“With the reimagining of the Hall, our goal is to present the art and material culture of the Pacific Northwest in a way that highlights the ideas, voices, and perspectives past and present behind these wonderful historical pieces,” said Whiteley. “I eagerly look forward to partnering with Haa’yuups to achieve that goal as we work to create a modern exhibition hall that can serve as a new exemplar and transcend the boundaries that have too often divided museums and Native communities. We want the Hall to be a welcoming home for all First Nations/Native Americans, where material culture serves as a portal into understanding the complexities and depths of Native ideas and art-forms.”

In addition to the curatorial role of Haa’yuups, the Museum is consulting with a diverse group of core advisors that includes First Nations scholars, artists, and other authorities, including David Boxley (Tsimshian of Metlakatla; master carver), Chief Ga'lasta̱wikw (Trevor Isaac; Kwakwa̱ka̱’wakw, Ha̱xwa'mis tribe; collections and education assistant at U’mista Cultural Centre, Alert Bay), Jisgang (Nika Collison; Haida Nation, Ts'aahl clan; director of the Haida Gwaii Museum at ay Llnagaay), Kaa-xoo-auxch (Garfield George; Angoon Tlingit, head of the Raven Beaver House/Dei Shu Hit “End of the Trail House”), Judith Daxootsu Ramos (Yakutat Tlingit, Kwaashki'kwaan clan; assistant professor for the Department of Alaska Native Studies and Rural Development, University of Alaska Fairbanks), secəlenəxʷ (Morgan Guerin; Musqueam; councillor for the Musqueam First Nation, artist), Snxakila (Clyde Tallio; Nuxalk, orator, ceremonialist, and cultural researcher for the Nuxalk Nation), Chief Wigviłba Wákas (Harvey Humchitt; Heiltsuk, a community leader and the research liaison coordinator of the Heiltsuk Integrated Resource Management Department, Bella Bella) and Xsim Ganaa’w (Laurel Smith Wilson; Gitxsan, Fireweed Clan, House of Guuxsan; former director and curator of the 'Ksan Historical Village and Museum, Hazelton). The restoration was announced last fall at an event attended by representatives from the Haida, Kwakwa̱ka̱’wakw, Nuu-chah-nulth, and Tlingit communities, and in November 2017, the Museum hosted an interdisciplinary convening of Native and non-Native experts to consider exhibition design, interpretation, conservation, and reinstallation of the Hall’s cultural materials.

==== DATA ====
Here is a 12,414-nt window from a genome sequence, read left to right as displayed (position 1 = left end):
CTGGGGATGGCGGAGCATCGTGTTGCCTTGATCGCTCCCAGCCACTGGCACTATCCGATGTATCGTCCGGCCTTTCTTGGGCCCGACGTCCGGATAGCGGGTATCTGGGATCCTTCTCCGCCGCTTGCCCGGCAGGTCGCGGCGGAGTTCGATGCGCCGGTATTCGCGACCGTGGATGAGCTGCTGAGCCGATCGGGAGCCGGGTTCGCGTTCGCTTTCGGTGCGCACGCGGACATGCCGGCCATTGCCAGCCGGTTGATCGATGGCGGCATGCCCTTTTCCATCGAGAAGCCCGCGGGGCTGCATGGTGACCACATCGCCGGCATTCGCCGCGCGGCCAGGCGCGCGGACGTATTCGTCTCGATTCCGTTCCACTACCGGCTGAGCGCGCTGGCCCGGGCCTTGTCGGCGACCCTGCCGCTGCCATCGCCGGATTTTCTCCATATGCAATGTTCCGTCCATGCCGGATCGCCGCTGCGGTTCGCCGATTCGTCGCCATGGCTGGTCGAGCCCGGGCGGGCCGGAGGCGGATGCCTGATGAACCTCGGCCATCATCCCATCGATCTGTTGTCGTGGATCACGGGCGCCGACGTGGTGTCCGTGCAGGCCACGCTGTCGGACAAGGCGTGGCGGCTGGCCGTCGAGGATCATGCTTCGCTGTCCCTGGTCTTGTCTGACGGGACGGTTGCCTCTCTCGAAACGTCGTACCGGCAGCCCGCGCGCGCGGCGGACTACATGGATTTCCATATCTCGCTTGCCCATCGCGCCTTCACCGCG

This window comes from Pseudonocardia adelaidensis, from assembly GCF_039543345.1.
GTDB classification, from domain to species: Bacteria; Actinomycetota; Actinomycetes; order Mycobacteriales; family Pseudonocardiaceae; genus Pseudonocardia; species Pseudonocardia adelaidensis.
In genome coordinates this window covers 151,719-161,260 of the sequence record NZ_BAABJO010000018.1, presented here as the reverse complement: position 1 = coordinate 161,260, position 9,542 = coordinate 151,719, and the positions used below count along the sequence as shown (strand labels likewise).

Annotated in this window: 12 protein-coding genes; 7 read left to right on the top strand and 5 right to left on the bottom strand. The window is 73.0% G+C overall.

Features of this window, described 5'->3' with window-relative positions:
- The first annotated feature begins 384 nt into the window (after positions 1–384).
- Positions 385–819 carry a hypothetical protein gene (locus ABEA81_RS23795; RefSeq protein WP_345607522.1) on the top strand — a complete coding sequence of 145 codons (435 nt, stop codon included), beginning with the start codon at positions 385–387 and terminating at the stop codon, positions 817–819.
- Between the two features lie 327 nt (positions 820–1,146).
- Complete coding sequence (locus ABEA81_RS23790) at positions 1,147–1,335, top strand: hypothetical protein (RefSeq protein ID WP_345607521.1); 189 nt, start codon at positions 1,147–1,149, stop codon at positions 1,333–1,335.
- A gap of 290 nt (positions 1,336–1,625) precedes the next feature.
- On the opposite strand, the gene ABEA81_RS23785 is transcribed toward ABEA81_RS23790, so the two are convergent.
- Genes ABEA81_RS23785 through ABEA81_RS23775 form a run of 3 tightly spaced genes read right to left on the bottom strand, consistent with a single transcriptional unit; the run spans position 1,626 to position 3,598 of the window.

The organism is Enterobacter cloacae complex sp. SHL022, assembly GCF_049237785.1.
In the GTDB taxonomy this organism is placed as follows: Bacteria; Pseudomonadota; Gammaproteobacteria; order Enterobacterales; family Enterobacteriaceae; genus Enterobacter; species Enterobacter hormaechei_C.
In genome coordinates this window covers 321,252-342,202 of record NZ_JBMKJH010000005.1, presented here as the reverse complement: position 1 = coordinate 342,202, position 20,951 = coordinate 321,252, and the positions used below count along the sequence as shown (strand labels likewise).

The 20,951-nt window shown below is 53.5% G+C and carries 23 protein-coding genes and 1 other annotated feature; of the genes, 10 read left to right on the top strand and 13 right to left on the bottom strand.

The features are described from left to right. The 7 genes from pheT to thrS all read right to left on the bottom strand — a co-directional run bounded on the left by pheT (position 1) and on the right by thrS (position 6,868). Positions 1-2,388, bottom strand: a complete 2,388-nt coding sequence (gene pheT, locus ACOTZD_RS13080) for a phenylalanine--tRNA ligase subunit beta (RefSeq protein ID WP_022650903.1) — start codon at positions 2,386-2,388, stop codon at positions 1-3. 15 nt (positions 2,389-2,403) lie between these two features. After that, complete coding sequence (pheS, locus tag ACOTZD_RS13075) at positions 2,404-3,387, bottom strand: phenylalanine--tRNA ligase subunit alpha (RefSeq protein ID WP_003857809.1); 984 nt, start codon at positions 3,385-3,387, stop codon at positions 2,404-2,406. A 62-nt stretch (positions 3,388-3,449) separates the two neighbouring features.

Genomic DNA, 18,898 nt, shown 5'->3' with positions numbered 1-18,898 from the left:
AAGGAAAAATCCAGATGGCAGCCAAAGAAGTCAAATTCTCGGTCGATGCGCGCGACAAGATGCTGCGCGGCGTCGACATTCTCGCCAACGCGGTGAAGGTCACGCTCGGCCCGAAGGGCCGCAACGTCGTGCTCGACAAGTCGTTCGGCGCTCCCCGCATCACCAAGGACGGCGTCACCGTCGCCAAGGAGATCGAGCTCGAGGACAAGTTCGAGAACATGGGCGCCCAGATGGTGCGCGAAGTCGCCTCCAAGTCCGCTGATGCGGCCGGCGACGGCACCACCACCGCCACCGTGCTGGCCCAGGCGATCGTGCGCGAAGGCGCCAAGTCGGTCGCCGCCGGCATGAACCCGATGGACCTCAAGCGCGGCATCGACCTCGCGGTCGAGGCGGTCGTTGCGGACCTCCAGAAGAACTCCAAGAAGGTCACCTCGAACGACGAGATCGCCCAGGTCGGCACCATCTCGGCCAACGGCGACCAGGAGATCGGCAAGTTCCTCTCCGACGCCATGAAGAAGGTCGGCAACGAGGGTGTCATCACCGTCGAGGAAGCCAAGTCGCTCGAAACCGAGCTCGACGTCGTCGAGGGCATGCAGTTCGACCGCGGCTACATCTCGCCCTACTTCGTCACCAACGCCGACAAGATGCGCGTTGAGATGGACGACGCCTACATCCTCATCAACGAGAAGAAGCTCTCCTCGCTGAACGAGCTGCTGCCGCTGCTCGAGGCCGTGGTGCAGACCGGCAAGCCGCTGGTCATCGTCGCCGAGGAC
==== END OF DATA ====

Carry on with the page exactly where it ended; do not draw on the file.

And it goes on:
The architecture firm wHY—a design practice dedicated to serving the arts, communities, culture, and the environment—is working with the Museum to update the physical infrastructure of the Northwest Coast Hall while preserving the elegance of the historic space. The project is expected to be completed in 2020 and is one in a series of physical and programmatic enhancements to historic parts of the Museum leading up to its 150th anniversary and the opening of the Richard Gilder Center for Science, Education, and Innovation, a major new facility that will house resources for education, exhibition, and collections and reveal modern science to visitors of all ages.